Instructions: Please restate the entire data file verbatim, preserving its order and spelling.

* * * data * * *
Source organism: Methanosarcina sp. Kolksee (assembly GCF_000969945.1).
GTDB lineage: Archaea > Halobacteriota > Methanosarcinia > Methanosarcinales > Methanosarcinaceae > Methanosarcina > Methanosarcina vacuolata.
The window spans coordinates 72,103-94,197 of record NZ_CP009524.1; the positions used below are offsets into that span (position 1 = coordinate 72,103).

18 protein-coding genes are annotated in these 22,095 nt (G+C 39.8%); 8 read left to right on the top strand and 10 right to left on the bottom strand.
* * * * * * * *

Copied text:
Source organism: Methanosarcina sp. Kolksee (assembly GCF_000969945.1).
GTDB lineage: Archaea > Halobacteriota > Methanosarcinia > Methanosarcinales > Methanosarcinaceae > Methanosarcina > Methanosarcina vacuolata.
The window spans coordinates 72,103-94,197 of record NZ_CP009524.1; the positions used below are offsets into that span (position 1 = coordinate 72,103).

18 protein-coding genes are annotated in these 22,095 nt (G+C 39.8%); 8 read left to right on the top strand and 10 right to left on the bottom strand.